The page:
In vapoursynth, you can use python functions to generate the gradient directly, different bitdepths.
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  7. OK, I can imagine that the difficulty may in fact be analyzing the result rather than generating a gradient. Could you still please post your 10bit gradient test video here ? It's easy enough, even for beginners, to measure filesize and check for 10bit output in MediaInfo.
    Also why not use the encoder Lossless mode (x265 --lossless, x264 crf=0) ?
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  8. Originally Posted by butterw View Post
    OK, I can imagine that the difficulty may in fact be analyzing the result rather than generating a gradient. Could you still please post your 10bit gradient test video here ? It's easy enough, even for beginners, to measure filesize and check for 10bit output in MediaInfo.
    Also why not use the encoder Lossless mode (x265 --lossless, x264 crf=0) ?
    I check end to end tests for various workflows (e.g. before I start a project). "Lossless mode" isn't as widely supported in other programs, NLE's etc.. And for a simple gradient, it is lossless (You can re-encode with CRF1 and PSNR is infinity)

    Be careful about just looking at the "filesize" only ; especially when it's just 1 frame, ~5Kb . Container overhead can be that large (Check the elementary stream if you're doing that). Also the encoding settings can change the size (for example xmediarecode didn't use same settings as default cli, file size was >2x the size) .

    A program that does not apply dither (or maybe you can disable it in handbrake), would still have gaps in the data, banding . But smaller filesize than with dither. For example if I convert to 8bit in avs or vpy without dither, then encode - it's about the same size (~5kb) , but has gaps in the data (show below in a waveform)

    "orig_crf1unflagged.mp4" attached is a 2048x1080 "double wide" ramp pattern yuv420p10 AVC , 1 frame, each value is repeated, 0,0,1,1,2,2... so 1024x2 = 2048 . It's left unflagged (because range flag can cause some programs to compress the range)



    I didn't upload all the waveform screenshots, but if you look at a 10bit waveform (it's 1024 pixels "tall", each value 0-1023 is represented) . You can see the original looks perfect, handbrake has vertical gaps (missing values) and is noisy (dither) , 8bit down + 10up has vertical "gaps" but is clean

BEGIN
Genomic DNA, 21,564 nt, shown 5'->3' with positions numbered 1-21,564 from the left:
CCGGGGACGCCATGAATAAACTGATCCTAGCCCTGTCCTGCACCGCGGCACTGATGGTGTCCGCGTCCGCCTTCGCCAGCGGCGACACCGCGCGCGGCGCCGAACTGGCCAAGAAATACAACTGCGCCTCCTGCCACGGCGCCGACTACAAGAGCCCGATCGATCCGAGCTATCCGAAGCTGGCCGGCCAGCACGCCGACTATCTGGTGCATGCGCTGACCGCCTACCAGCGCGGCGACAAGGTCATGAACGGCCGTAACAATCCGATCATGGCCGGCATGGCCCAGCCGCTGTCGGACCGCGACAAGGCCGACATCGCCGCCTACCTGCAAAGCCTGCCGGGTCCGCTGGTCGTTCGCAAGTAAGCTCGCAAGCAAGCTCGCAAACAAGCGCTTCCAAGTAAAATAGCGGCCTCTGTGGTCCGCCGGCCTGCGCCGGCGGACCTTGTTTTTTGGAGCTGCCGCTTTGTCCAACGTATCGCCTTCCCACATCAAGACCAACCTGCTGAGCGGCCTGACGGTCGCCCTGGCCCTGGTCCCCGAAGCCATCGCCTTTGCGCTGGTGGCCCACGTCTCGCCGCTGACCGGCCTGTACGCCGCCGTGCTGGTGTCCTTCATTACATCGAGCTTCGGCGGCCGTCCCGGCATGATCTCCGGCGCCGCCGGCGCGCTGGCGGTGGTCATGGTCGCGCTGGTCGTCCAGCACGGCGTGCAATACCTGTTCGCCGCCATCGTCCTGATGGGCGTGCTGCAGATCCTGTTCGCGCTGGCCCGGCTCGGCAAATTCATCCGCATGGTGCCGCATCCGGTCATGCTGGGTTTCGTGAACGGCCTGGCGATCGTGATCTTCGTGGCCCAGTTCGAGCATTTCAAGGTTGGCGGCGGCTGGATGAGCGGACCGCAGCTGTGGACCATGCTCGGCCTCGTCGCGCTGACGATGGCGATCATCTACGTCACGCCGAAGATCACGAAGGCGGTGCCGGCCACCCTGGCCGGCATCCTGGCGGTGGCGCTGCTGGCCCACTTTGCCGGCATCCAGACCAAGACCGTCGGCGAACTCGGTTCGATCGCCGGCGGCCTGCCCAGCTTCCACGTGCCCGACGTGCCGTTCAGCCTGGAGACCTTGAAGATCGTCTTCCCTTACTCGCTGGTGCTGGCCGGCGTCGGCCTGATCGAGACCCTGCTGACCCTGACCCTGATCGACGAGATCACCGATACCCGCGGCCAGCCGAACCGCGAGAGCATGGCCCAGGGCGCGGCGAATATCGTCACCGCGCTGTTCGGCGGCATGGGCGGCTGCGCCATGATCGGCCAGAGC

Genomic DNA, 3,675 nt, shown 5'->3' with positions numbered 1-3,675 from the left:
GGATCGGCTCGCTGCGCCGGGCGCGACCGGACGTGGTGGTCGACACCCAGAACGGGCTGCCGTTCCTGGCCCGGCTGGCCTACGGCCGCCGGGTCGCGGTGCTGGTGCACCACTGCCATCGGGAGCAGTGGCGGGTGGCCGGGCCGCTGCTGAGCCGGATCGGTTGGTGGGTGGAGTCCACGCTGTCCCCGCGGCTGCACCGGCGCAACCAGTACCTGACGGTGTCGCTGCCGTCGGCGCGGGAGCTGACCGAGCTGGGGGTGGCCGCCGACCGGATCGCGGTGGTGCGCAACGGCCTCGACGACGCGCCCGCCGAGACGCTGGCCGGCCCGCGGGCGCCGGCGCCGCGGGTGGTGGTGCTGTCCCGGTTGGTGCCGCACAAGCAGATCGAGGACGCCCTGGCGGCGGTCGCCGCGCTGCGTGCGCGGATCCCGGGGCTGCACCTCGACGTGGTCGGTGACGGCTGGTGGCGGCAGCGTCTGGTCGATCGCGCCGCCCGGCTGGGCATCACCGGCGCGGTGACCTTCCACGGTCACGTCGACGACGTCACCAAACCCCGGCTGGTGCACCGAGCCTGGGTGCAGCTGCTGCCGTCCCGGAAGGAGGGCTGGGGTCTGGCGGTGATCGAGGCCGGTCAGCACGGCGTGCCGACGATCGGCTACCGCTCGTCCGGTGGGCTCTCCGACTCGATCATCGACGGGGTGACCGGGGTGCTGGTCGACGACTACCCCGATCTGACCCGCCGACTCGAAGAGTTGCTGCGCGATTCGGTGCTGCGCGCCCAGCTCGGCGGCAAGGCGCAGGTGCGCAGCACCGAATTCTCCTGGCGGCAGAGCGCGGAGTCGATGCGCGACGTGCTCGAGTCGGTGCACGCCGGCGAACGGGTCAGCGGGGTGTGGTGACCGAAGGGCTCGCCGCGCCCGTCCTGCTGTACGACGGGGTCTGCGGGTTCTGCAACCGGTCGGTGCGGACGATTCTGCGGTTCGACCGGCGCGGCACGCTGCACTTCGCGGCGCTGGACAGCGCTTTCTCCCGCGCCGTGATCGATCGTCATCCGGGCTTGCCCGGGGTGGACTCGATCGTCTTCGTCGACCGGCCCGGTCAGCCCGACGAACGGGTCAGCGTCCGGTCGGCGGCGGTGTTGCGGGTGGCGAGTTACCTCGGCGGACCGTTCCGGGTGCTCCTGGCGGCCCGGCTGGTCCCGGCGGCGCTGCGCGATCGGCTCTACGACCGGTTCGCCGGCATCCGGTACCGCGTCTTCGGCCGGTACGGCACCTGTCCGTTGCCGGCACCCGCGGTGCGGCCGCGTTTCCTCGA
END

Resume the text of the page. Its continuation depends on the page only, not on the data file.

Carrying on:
eg.
    ffmpeg -i input.ext -vf waveform -frames:v 1 whatever.png
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    Click image for larger version

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  9. script to make that poisondeathray's gradient, for any bitdepth could go like this in vapoursynth, I just added panning for the image:
    Code:
    import vapoursynth as vs
    from vapoursynth import core
    import numpy as np
    import functools
    #from view import Preview
    
    WIDTH = 640
    HEIGHT = 360
    color1 = (0,0,0)
    color2 = (1,1,1)
    format_out = vs.YUV420P10
    
    
    Img1 = core.std.BlankClip(width=WIDTH, height=HEIGHT, format=vs.RGBS, color=color1, length=1)
    numpyImg1 = np.dstack([np.asarray(Img1.get_frame(0).get_read_array(i)) for i in range(3)])
    Img2 = core.std.BlankClip(width=WIDTH, height=HEIGHT, format=vs.RGBS, color=color2, length=1)
    numpyImg2 = np.dstack([np.asarray(Img2.get_frame(0).get_read_array(i)) for i in range(3)])
    
    #create gradient in floating point
    c = np.linspace(0, 1, WIDTH)[None,:, None]
    gradient = numpyImg1 + (numpyImg2 - numpyImg1) * c
    
    def get_vsFrame(n, f, npArray):
        vsFrame = f.copy()
        [np.copyto(np.asarray(vsFrame.get_write_array(i)), npArray[:, :, i])    for i in range(3)]
        return vsFrame
    
    clip_placeholder = core.std.BlankClip(width=WIDTH, height=HEIGHT, format= vs.RGBS, length=1)  
    clip = core.std.ModifyFrame(clip_placeholder, clip_placeholder, functools.partial(get_vsFrame, npArray=gradient))
    clip = clip * WIDTH